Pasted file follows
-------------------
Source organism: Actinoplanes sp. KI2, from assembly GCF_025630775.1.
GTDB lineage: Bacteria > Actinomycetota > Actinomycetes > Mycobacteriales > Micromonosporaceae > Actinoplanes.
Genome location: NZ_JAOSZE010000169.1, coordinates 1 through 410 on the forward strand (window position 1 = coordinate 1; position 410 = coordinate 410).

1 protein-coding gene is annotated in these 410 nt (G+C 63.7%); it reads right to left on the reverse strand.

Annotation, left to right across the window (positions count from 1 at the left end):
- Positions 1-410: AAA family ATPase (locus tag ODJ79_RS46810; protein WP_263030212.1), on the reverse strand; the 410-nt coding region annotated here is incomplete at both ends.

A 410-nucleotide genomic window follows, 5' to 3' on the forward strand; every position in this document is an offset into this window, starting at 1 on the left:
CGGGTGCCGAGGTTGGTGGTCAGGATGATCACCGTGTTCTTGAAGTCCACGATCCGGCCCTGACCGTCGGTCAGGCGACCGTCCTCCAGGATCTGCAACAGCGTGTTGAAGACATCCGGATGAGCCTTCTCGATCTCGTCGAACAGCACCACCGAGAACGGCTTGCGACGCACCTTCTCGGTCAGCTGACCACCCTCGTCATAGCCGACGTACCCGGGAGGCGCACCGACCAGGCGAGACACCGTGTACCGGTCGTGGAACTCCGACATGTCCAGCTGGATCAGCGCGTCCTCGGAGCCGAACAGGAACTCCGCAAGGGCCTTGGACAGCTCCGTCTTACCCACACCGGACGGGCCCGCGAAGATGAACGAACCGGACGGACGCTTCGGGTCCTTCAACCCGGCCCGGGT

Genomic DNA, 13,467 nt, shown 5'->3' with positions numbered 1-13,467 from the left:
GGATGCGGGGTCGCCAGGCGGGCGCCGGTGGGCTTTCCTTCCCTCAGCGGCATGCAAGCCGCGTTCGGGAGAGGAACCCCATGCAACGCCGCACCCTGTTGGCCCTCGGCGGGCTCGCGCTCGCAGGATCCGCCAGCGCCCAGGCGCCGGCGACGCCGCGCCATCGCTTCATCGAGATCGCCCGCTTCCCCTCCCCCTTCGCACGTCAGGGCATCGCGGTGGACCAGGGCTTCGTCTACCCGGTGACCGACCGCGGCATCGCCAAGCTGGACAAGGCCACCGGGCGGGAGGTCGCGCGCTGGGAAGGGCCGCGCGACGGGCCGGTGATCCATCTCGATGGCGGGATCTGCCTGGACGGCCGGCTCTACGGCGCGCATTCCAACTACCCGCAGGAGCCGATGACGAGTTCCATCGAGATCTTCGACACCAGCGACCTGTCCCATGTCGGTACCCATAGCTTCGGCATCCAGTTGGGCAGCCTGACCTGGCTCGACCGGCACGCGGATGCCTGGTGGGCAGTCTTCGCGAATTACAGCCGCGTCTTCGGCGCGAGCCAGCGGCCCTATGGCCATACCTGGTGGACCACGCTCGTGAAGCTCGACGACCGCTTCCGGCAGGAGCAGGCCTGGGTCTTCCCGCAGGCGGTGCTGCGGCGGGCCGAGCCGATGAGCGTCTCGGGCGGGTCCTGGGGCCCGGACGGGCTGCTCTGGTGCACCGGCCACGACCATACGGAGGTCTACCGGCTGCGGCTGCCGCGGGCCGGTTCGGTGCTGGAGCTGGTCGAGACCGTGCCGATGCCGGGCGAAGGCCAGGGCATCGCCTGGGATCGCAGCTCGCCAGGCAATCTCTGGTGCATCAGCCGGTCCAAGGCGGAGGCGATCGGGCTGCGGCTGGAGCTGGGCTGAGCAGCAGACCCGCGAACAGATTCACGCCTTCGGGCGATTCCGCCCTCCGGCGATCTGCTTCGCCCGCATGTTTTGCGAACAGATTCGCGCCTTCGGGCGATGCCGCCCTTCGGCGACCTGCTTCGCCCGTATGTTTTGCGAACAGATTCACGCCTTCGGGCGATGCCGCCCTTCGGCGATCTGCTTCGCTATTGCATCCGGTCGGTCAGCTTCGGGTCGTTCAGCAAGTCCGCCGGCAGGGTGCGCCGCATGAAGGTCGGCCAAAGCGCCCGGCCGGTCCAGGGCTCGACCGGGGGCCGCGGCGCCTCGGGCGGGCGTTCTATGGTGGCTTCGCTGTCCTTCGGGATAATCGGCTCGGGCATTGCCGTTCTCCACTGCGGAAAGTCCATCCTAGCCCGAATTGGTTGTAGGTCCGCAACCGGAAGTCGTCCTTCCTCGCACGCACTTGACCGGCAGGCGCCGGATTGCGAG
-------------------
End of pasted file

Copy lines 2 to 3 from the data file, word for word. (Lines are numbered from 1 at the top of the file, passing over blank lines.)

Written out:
GTDB lineage: Bacteria > Actinomycetota > Actinomycetes > Mycobacteriales > Micromonosporaceae > Actinoplanes.
Genome location: NZ_JAOSZE010000169.1, coordinates 1 through 410 on the forward strand (window position 1 = coordinate 1; position 410 = coordinate 410).